MORE military bases in Hampshire are at risk of being axed as a cash-strapped Ministry of Defence needs to find an extra £5.8bn of savings, a Whitehall watchdog has warned.
The National Audit Office (NAO) said the risks to the affordability of the 10-year equipment plan were greater now than at any point since its introduction five years ago.
The plan’s projected cost rose to £178bn last year, an increase of seven per cent compared to a rise of 1.2 per cent between 2013 and 2015.
A large portion of this boost was due to the £24.4bn of additional commitments announced in the government’s 2015 Strategic Defence and Security Review (SDSR).
Meeting the cost will absorb all of the £10.7bn ‘headroom’ safety net for unseen issues.
But this means an extra £5.8bn of savings will need to be found over the next decade.
The NAO said this could threaten UK military bases.
Former navy head Admiral Lord Alan West has branded the findings ‘awful’ and said: ‘This is very worrying. At a time when we’re trying to be closer allies with the world and with America, we’re just shrinking our military. That’s not going to impress President Trump at all. It’s awful.’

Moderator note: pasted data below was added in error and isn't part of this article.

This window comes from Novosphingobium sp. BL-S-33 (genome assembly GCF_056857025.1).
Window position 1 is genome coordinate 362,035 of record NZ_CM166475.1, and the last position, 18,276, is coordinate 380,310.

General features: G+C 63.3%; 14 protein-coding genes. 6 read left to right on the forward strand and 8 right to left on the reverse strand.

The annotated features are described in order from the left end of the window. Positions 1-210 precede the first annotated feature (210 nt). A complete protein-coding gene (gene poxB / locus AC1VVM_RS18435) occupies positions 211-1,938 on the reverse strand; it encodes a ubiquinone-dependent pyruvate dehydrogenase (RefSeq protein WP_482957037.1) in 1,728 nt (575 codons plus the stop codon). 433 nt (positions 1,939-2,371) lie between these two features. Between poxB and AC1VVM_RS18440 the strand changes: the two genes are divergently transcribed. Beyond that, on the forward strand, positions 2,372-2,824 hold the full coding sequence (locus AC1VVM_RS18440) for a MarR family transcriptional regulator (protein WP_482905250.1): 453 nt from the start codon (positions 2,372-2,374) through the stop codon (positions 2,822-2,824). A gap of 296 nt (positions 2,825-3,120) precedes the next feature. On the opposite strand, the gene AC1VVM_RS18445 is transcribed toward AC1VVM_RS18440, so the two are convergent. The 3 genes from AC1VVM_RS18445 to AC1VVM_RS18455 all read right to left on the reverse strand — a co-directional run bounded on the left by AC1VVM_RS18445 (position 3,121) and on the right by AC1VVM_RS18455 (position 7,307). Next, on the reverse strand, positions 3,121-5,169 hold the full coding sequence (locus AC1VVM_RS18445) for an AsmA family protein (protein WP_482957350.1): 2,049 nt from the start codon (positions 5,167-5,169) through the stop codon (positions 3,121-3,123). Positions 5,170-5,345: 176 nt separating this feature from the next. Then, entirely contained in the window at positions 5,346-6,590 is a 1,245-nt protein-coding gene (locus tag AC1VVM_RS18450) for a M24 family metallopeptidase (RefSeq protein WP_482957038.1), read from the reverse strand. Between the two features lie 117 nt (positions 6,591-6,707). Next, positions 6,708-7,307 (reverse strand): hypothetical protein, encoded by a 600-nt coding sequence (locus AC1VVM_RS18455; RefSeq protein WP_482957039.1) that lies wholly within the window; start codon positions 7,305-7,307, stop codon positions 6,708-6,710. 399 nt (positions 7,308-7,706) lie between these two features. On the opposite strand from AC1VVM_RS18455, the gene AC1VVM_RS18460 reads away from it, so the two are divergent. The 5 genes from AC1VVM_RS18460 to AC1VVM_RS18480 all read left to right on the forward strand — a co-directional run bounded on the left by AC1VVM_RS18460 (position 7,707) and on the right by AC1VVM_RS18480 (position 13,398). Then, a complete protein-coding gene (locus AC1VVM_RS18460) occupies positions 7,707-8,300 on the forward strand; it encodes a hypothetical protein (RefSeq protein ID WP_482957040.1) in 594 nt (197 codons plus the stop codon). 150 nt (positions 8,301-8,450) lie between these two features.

About £1.5bn will come from savings in the defence budget – such as military and civilian pay restraint or selling parts of the defence estate.
On top of that, the NAO said the MoD had yet to generate £2.5bn of the £7.1bn savings already factored into the plan.
In addition, with £18.6bn of the plan to be paid for in US dollars and £2.6bn in euros, the costings were vulnerable to further fluctuations in the value of sterling.
NAO boss Sir Amyas Morse said there was ‘little room for unplanned cost growth’.
‘The affordability of the equipment plan is at greater risk than at any time since its inception,’ he said. ‘It is worrying to see that the costs of the new commitments arising from the review considerably exceed the net increase in funding for the plan.’
Last year the MoD revealed it was axing HMS Sultan and Fort Blockhouse, in Gosport.
An MoD offfical said it was conducting a review of its estate, adding: ‘This work is ongoing and no final decision about the future of sites not already announced for release has been made at this point.’
Harriett Baldwin, defence procurement minister, said she was committed to getting the best armed forces kit at the best price for the taxpayer.
‘We are focused on maintaining an affordable programme and delivering the efficiencies we need to reinvest in cutting-edge ships, planes, versatile strike brigades, and greater cyber capabilities, so that our armed forces have the equipment they need to keep the UK safe and secure,’ she said.